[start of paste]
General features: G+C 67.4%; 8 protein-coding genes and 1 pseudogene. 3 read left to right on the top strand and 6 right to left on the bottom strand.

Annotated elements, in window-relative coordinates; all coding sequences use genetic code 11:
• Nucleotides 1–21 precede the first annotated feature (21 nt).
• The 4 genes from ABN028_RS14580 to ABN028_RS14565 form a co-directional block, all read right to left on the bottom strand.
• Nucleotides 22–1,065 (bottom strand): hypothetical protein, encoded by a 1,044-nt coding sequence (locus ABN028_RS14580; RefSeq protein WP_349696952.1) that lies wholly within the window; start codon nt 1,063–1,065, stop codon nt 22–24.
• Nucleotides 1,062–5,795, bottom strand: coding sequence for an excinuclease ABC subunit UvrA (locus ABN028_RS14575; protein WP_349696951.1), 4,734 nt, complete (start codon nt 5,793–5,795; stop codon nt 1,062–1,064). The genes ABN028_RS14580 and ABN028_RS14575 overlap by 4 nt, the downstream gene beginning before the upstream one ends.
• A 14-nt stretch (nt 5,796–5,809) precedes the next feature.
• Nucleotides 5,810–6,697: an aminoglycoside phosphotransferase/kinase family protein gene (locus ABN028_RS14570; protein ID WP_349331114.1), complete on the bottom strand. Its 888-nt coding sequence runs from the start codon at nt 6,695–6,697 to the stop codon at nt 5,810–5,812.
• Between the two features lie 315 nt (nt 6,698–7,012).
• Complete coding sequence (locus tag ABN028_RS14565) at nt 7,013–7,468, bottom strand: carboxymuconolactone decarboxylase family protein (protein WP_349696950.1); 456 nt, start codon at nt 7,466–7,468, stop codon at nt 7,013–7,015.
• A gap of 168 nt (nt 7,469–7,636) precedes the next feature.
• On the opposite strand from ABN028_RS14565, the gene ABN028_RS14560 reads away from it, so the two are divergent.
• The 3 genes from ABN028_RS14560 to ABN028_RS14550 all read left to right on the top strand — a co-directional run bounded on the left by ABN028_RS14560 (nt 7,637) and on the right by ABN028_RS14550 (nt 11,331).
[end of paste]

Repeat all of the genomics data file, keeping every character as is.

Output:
General features: G+C 67.4%; 8 protein-coding genes and 1 pseudogene. 3 read left to right on the top strand and 6 right to left on the bottom strand.

Annotated elements, in window-relative coordinates; all coding sequences use genetic code 11:
• Nucleotides 1–21 precede the first annotated feature (21 nt).
• The 4 genes from ABN028_RS14580 to ABN028_RS14565 form a co-directional block, all read right to left on the bottom strand.
• Nucleotides 22–1,065 (bottom strand): hypothetical protein, encoded by a 1,044-nt coding sequence (locus ABN028_RS14580; RefSeq protein WP_349696952.1) that lies wholly within the window; start codon nt 1,063–1,065, stop codon nt 22–24.
• Nucleotides 1,062–5,795, bottom strand: coding sequence for an excinuclease ABC subunit UvrA (locus ABN028_RS14575; protein WP_349696951.1), 4,734 nt, complete (start codon nt 5,793–5,795; stop codon nt 1,062–1,064). The genes ABN028_RS14580 and ABN028_RS14575 overlap by 4 nt, the downstream gene beginning before the upstream one ends.
• A 14-nt stretch (nt 5,796–5,809) precedes the next feature.
• Nucleotides 5,810–6,697: an aminoglycoside phosphotransferase/kinase family protein gene (locus ABN028_RS14570; protein ID WP_349331114.1), complete on the bottom strand. Its 888-nt coding sequence runs from the start codon at nt 6,695–6,697 to the stop codon at nt 5,810–5,812.
• Between the two features lie 315 nt (nt 6,698–7,012).
• Complete coding sequence (locus tag ABN028_RS14565) at nt 7,013–7,468, bottom strand: carboxymuconolactone decarboxylase family protein (protein WP_349696950.1); 456 nt, start codon at nt 7,466–7,468, stop codon at nt 7,013–7,015.
• A gap of 168 nt (nt 7,469–7,636) precedes the next feature.
• On the opposite strand from ABN028_RS14565, the gene ABN028_RS14560 reads away from it, so the two are divergent.
• The 3 genes from ABN028_RS14560 to ABN028_RS14550 all read left to right on the top strand — a co-directional run bounded on the left by ABN028_RS14560 (nt 7,637) and on the right by ABN028_RS14550 (nt 11,331).